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[1] I refer to the term afthéreto (random, unplanned). This term is generically used to denote all kinds of informal buildings, both pre- and post-Second World War, both shacks and more solid structures, built with no planning permit at all, very often by people working at night, as well as parts of buildings that were deviously added without permit to existing older structures. In addition, this term is routinely used with negative connotations in relation to urbanism (afthéretē poleodomía).

[2] A philhellene was ‘a friend of the Greeks’; a term coined during the struggle for Independence from the Ottoman Empire. It is still in use today.

[3] Bernard Rudofsky, Eine primitive Betonbauweise auf den südlichen Kykladen, nebst dem Versuch einer Datierung derselben [Primitive Concrete Structures on the Southern Cyclades and an Attempt to Date Them], doctoral thesis (Technische Hochschule Wien, 1931).

[4] More recently, the work of Felicity Scott has shown that Rudofsky “neither simply embraced nor entirely rejected the popular or commercial environment, but he maintained a complicated, critical, and conflicted relationship to it.” Felicity D. Scott, Disorientation: Bernard Rudofsky in the Empire of Signs (Critical Spatial Practice 7) (Berlin: Sternberg Press, 2016), p. 39.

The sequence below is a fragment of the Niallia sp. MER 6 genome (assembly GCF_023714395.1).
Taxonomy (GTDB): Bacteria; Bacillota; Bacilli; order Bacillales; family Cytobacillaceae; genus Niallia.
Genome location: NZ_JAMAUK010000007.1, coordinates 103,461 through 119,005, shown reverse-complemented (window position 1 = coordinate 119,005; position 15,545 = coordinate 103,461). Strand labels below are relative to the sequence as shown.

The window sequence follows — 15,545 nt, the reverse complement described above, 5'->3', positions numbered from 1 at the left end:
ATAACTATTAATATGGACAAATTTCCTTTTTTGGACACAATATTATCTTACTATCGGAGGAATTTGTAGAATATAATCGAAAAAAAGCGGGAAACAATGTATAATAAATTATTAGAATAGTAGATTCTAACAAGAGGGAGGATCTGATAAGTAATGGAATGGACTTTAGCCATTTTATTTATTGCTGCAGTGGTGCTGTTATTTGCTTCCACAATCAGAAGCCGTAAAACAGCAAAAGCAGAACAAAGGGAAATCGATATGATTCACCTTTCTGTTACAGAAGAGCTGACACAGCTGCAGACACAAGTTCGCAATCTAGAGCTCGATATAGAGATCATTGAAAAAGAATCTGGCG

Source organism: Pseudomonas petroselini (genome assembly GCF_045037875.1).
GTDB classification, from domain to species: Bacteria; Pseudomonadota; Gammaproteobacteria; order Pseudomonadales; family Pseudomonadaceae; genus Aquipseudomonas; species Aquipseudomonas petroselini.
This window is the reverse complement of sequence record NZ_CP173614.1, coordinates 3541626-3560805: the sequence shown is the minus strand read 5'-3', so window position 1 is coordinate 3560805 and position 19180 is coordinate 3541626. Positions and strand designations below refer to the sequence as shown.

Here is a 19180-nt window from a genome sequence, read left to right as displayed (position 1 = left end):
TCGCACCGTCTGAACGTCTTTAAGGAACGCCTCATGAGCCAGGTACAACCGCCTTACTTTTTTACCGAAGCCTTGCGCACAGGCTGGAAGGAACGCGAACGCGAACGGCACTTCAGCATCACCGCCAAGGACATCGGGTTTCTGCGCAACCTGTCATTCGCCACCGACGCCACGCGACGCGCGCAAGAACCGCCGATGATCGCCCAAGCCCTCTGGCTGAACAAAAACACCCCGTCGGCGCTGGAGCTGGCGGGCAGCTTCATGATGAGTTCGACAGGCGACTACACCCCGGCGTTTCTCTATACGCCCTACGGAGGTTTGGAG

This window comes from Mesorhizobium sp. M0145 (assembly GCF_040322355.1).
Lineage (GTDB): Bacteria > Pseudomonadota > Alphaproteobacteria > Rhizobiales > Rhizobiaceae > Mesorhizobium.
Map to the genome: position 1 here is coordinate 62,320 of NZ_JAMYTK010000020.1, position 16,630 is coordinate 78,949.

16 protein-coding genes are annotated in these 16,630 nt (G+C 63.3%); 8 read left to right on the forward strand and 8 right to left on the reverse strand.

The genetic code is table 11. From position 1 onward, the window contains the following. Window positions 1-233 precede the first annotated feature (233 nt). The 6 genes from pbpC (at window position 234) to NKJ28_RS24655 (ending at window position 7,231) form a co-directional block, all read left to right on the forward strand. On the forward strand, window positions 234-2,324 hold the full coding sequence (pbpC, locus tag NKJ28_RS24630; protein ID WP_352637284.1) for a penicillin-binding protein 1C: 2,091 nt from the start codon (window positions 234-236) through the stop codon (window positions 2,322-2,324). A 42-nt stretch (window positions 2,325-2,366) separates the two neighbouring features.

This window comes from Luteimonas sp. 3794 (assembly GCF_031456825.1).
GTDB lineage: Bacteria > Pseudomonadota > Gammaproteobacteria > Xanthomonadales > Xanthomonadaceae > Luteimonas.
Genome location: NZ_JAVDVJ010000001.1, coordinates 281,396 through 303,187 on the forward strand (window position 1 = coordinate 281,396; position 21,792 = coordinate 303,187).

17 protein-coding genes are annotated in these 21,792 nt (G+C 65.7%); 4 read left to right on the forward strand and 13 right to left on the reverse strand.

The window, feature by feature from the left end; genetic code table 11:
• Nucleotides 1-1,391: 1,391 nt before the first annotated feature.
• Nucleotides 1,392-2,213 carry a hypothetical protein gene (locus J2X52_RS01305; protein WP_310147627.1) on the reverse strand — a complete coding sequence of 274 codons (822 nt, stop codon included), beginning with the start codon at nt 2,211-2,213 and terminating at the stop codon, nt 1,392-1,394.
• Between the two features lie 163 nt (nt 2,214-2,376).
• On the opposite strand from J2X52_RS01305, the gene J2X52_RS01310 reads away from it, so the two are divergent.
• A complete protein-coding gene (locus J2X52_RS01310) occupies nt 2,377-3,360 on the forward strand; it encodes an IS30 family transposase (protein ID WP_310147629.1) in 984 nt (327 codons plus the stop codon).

[5] This article too comes from Vradynē newspaper (March 9, 1957). In this case the headline is particularly graphic. The article ends with the following statement: “One wonders whether all those ‘experts’ do their best to make this urban monster uglier. And there is no one in sight to stop this urban anarchy, someone to put order to this chaos, who will stop this march to the worse.” Kanellopoulos Archive, Hellenic Literary and Historical Archives (ELIA-MIET).

[6] The quotes on domesticity in a polykatoikía apartment are from a special issue of the journal Architektonika Themata/ Architecture in Greece, edited by Dimitris Philippidis who cited these typical quotes about the polykatoikía. See Dimitris Philippidis, “The development of the polykatoikía in postwar Athens” [in Greek], Architektonika Themata/ Architecture in Greece, vol. 12, 1978, p. 105.